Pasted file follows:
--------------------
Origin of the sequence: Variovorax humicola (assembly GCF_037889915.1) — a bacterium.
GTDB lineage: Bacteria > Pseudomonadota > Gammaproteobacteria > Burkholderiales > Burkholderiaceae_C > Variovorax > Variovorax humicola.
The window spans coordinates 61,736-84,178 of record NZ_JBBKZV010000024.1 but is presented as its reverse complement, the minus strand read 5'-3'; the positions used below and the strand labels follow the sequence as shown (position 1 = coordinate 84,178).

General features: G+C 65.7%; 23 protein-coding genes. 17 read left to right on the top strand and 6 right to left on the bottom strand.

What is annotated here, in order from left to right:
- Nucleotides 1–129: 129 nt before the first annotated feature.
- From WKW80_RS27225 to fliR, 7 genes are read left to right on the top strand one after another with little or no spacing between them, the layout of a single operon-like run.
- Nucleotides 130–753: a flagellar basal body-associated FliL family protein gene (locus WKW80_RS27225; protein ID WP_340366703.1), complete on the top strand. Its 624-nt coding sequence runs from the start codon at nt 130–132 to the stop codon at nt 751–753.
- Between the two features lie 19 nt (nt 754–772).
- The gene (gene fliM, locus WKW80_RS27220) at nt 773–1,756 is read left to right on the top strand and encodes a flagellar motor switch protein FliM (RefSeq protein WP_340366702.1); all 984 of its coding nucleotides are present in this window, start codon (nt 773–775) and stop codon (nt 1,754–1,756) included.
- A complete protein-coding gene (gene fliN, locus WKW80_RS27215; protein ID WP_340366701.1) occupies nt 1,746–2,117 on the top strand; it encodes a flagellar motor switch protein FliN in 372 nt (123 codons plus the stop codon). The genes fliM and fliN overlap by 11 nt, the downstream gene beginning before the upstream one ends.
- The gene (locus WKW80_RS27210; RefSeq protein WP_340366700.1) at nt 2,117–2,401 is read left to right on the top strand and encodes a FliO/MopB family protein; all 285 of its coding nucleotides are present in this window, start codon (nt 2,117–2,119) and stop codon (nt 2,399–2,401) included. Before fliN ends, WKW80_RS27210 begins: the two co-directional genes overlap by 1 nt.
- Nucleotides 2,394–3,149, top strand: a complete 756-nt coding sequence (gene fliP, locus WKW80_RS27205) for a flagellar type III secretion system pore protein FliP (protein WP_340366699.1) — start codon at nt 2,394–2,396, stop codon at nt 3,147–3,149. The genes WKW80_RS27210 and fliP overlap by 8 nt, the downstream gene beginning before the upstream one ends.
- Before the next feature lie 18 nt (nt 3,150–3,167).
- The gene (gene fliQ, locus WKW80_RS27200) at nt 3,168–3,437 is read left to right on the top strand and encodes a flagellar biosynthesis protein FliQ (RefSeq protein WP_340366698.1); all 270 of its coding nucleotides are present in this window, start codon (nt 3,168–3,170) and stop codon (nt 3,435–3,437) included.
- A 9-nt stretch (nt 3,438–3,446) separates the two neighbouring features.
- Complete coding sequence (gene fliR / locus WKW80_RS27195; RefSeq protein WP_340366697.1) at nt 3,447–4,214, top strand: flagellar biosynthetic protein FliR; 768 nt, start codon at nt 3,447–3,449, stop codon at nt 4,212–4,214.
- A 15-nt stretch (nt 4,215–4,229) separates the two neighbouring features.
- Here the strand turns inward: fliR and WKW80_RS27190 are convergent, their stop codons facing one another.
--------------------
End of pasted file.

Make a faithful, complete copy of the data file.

Origin of the sequence: Variovorax humicola (assembly GCF_037889915.1) — a bacterium.
GTDB lineage: Bacteria > Pseudomonadota > Gammaproteobacteria > Burkholderiales > Burkholderiaceae_C > Variovorax > Variovorax humicola.
The window spans coordinates 61,736-84,178 of record NZ_JBBKZV010000024.1 but is presented as its reverse complement, the minus strand read 5'-3'; the positions used below and the strand labels follow the sequence as shown (position 1 = coordinate 84,178).

General features: G+C 65.7%; 23 protein-coding genes. 17 read left to right on the top strand and 6 right to left on the bottom strand.

What is annotated here, in order from left to right:
- Nucleotides 1–129: 129 nt before the first annotated feature.
- From WKW80_RS27225 to fliR, 7 genes are read left to right on the top strand one after another with little or no spacing between them, the layout of a single operon-like run.
- Nucleotides 130–753: a flagellar basal body-associated FliL family protein gene (locus WKW80_RS27225; protein ID WP_340366703.1), complete on the top strand. Its 624-nt coding sequence runs from the start codon at nt 130–132 to the stop codon at nt 751–753.
- Between the two features lie 19 nt (nt 754–772).
- The gene (gene fliM, locus WKW80_RS27220) at nt 773–1,756 is read left to right on the top strand and encodes a flagellar motor switch protein FliM (RefSeq protein WP_340366702.1); all 984 of its coding nucleotides are present in this window, start codon (nt 773–775) and stop codon (nt 1,754–1,756) included.
- A complete protein-coding gene (gene fliN, locus WKW80_RS27215; protein ID WP_340366701.1) occupies nt 1,746–2,117 on the top strand; it encodes a flagellar motor switch protein FliN in 372 nt (123 codons plus the stop codon). The genes fliM and fliN overlap by 11 nt, the downstream gene beginning before the upstream one ends.
- The gene (locus WKW80_RS27210; RefSeq protein WP_340366700.1) at nt 2,117–2,401 is read left to right on the top strand and encodes a FliO/MopB family protein; all 285 of its coding nucleotides are present in this window, start codon (nt 2,117–2,119) and stop codon (nt 2,399–2,401) included. Before fliN ends, WKW80_RS27210 begins: the two co-directional genes overlap by 1 nt.
- Nucleotides 2,394–3,149, top strand: a complete 756-nt coding sequence (gene fliP, locus WKW80_RS27205) for a flagellar type III secretion system pore protein FliP (protein WP_340366699.1) — start codon at nt 2,394–2,396, stop codon at nt 3,147–3,149. The genes WKW80_RS27210 and fliP overlap by 8 nt, the downstream gene beginning before the upstream one ends.
- Before the next feature lie 18 nt (nt 3,150–3,167).
- The gene (gene fliQ, locus WKW80_RS27200) at nt 3,168–3,437 is read left to right on the top strand and encodes a flagellar biosynthesis protein FliQ (RefSeq protein WP_340366698.1); all 270 of its coding nucleotides are present in this window, start codon (nt 3,168–3,170) and stop codon (nt 3,435–3,437) included.
- A 9-nt stretch (nt 3,438–3,446) separates the two neighbouring features.
- Complete coding sequence (gene fliR / locus WKW80_RS27195; RefSeq protein WP_340366697.1) at nt 3,447–4,214, top strand: flagellar biosynthetic protein FliR; 768 nt, start codon at nt 3,447–3,449, stop codon at nt 4,212–4,214.
- A 15-nt stretch (nt 4,215–4,229) separates the two neighbouring features.
- Here the strand turns inward: fliR and WKW80_RS27190 are convergent, their stop codons facing one another.